News, Education and Events Decoding Digital Payments & Fraud

News, Education and Events Decoding Digital Payments & Fraud

CNP Expo: How to Be BFFs With Your Customers – May 22, 2013

CNP Expo: How to Be BFFs With Your Customers

May 22, 2013

It’s easy to get overwhelmed by the sheer volume of social media platforms and networks out there. Where to start? According to our panel, the answer is: it depends.

Comedian Zane Lamprey of Inzane Entertainment summed it up: “You need to ask yourself, who is your audience, and what do they want to hear? Then focus your efforts there.” Knowing who your main audience is will lead you to particular social media platforms. While Facebook and Twitter are fairly universal, research shows that Pinterest has a largely female audience, while LinkedIn users are mostly professionals. Matching your audience to a platform’s demographic allows you to put your time and energy into one or two platforms that drive sales, rather than stretching yourself across seven or eight that may prove fruitless.

Lindsay Bressler, general manager of marketplace, merchandising and strategy at OpenSky, recommended testing new platforms for short periods of time and experimenting with different ways of interacting with your followers, then using analytics to measure ROI on these experiments. “That way you can double down on what’s driving sales and stop putting effort into what doesn’t,” she said.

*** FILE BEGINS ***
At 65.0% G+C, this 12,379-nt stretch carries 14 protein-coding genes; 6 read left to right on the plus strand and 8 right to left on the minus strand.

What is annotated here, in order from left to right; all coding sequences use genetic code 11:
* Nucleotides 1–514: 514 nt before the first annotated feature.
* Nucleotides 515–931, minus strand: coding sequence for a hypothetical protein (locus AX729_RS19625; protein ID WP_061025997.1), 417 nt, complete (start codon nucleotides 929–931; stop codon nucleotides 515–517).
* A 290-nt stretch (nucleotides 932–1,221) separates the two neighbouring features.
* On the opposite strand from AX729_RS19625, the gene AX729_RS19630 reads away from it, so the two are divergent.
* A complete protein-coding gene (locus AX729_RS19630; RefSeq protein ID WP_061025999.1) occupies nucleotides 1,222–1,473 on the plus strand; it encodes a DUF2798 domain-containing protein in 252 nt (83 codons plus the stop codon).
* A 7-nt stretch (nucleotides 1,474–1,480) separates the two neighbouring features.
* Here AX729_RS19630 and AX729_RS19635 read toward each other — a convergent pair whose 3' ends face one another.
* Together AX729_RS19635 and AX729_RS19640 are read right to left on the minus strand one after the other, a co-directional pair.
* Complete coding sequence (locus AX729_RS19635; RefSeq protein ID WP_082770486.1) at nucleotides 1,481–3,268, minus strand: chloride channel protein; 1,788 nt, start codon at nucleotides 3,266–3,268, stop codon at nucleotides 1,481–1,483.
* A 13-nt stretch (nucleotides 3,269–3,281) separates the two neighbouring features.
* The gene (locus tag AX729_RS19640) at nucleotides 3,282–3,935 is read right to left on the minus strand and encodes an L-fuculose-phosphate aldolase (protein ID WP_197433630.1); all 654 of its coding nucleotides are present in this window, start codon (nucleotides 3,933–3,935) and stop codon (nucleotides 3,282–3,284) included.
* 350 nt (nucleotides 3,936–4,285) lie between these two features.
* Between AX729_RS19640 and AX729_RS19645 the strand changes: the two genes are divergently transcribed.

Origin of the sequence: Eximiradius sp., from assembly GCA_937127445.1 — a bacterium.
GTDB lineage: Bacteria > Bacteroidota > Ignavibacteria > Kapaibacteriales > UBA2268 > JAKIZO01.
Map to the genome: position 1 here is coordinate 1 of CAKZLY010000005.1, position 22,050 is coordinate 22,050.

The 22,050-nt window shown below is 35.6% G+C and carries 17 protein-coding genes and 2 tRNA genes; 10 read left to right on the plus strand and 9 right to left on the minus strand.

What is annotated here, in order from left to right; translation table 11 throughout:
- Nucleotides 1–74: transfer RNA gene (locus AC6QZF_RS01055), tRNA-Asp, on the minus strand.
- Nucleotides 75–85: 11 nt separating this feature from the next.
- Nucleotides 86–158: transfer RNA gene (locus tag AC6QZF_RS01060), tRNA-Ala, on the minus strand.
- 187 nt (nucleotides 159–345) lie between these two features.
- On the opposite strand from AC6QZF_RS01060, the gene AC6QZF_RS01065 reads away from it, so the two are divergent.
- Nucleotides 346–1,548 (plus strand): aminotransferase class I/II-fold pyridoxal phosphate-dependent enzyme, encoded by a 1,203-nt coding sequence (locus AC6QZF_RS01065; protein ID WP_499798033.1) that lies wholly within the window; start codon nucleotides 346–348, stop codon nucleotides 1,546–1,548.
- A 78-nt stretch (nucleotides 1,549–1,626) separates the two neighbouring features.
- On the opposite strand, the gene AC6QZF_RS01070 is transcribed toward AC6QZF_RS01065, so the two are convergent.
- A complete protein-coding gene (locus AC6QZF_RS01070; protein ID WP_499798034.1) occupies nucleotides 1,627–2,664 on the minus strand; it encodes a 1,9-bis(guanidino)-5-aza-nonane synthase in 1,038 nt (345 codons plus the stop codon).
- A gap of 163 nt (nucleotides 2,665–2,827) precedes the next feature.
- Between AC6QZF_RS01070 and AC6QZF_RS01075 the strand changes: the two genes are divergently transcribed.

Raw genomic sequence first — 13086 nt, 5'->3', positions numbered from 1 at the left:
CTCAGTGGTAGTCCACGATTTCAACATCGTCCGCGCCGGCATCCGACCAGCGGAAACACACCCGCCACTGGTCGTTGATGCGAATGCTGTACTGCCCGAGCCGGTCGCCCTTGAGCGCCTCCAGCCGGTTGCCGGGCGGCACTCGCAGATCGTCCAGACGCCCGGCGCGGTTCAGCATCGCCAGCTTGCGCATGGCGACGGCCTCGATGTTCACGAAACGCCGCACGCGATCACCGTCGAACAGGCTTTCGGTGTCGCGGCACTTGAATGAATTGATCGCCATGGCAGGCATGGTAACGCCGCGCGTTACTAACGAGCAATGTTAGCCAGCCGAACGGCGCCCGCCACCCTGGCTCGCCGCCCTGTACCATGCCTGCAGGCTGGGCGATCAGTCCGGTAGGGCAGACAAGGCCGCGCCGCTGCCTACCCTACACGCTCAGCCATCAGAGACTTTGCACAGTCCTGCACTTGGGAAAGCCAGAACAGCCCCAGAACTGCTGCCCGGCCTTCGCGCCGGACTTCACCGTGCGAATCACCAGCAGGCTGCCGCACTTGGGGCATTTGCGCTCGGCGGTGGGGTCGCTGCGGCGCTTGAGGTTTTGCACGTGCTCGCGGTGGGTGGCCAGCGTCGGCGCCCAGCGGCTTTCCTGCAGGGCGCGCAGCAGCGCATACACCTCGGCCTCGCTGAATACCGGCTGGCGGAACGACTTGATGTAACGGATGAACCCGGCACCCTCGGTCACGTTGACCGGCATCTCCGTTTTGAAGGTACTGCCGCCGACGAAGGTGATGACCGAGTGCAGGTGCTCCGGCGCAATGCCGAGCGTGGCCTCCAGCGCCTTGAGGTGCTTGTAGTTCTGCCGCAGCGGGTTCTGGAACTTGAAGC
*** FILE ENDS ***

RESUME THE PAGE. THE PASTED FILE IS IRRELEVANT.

Tom Schwab of Goodbye Crutches remarked that knowing your own business and its goals are just as important as knowing your audience. Goodbye Crutches rents scooters and walkers to people who are temporarily disabled. So for his company, the goal on Twitter is not to generate a large, loyal following—after all, most of their customers won’t need them after six weeks. Rather, he finds they get a high ROI on Twitter by using the platform “to listen to customers and find potential customers. We use search terms like ‘crutches’ and ‘hate’ to find people who might be interested in our products. So it’s not just about what you’re putting out; it can also be about listening through these media.”

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Daniel Leibovitch